Recycling recreational vehicles into homes
The San Diego ARC sells donated RVs to economy-minded homebuyers.
by Marlene Gerber –
The economic concerns of community members recently converged at The Salvation Army’s used vehicle sales lot in San Diego, Calif., producing surprising results.
Ever wonder what happens to those recreational vehicles (RVs) and motor homes that people can’t afford to maintain anymore? Recent news reports noted that high-end repossessions of these vehicles (as well as boats) increased about 15 percent in San Diego in the past year. Some are finding new life, though, providing one solution to the current housing dilemma. The RV has become, for several buyers, home sweet home.
Take the Pembertons: Tim and Tanya and their two children, Brittnie and Justin, now live in a 28-foot motor home they bought from The Salvation Army’s donated vehicle program. Tanya said it’s the only affordable housing they could find$650 a month after falling on hard times.
Becoming whole again
Only a few years ago, Tim was jailed for driving under the influence of alcohol. After being evicted from their home, his family began living on the streets. Captain David Leonard, then chaplain at the San Diego Kroc Corps, found them a place at the Army’s transitional living center for homeless women and children. He also encouraged Tim to enter the adult rehabilitation center (ARC) after leaving jail.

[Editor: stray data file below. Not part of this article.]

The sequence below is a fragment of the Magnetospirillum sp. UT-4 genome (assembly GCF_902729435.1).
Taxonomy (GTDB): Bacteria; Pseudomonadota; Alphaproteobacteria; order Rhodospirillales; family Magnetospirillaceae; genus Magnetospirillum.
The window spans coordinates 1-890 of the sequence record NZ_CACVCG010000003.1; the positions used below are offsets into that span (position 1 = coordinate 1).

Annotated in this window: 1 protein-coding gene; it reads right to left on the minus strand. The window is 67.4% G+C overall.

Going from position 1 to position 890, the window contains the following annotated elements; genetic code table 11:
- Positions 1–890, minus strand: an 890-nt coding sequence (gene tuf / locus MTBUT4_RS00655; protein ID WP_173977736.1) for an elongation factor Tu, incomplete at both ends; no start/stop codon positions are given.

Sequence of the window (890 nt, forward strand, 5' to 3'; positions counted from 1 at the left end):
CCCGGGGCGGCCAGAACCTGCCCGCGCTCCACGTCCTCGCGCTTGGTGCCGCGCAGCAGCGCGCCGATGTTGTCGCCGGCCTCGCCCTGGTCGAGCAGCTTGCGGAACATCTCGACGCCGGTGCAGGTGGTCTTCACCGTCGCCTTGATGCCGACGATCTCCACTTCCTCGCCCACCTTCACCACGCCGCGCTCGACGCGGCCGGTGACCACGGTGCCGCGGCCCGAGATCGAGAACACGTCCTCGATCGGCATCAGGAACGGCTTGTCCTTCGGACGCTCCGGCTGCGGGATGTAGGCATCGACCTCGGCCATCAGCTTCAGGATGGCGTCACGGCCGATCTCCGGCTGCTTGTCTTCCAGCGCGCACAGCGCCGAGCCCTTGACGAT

Now a graduate of the program, Tim said, “I have God back in my life.” He and Tanya both have jobs and the family continues to be involved in the church. Brittnie even secured a future scholarship to San Diego State University.
The Pembertons recently joined a family-oriented RV community in El Cajon. The Pembertons, once homeless, view this as a great blessing.
Finding new life
“In the past few months we’ve seen a significant upturn—about 25 percentin donated RVs and motor homes in our downtown lot,” said Captain Grady Brown, administrator of The Salvation Army ARC. “Most new buyers are looking for housing rather than recreation.”
A 40-passenger bus, once featured in a 1970s Clint Eastwood movie and subsequently converted into a luxury motor home, was also donated. The purchaser plans to use it as a guesthouse when not traveling in it.
Brown is pleased that these vehicles are being recycled for other purposes and finding new life. He noted that finding new life is what the ARC program, which benefits from these sales, is all about. Donated vehicles and Salvation Army thrift store merchandise fund the acclaimed long-term rehabilitation program that provides housing, food and clothing for those in recovery.
One might say this is the ultimate recycling program.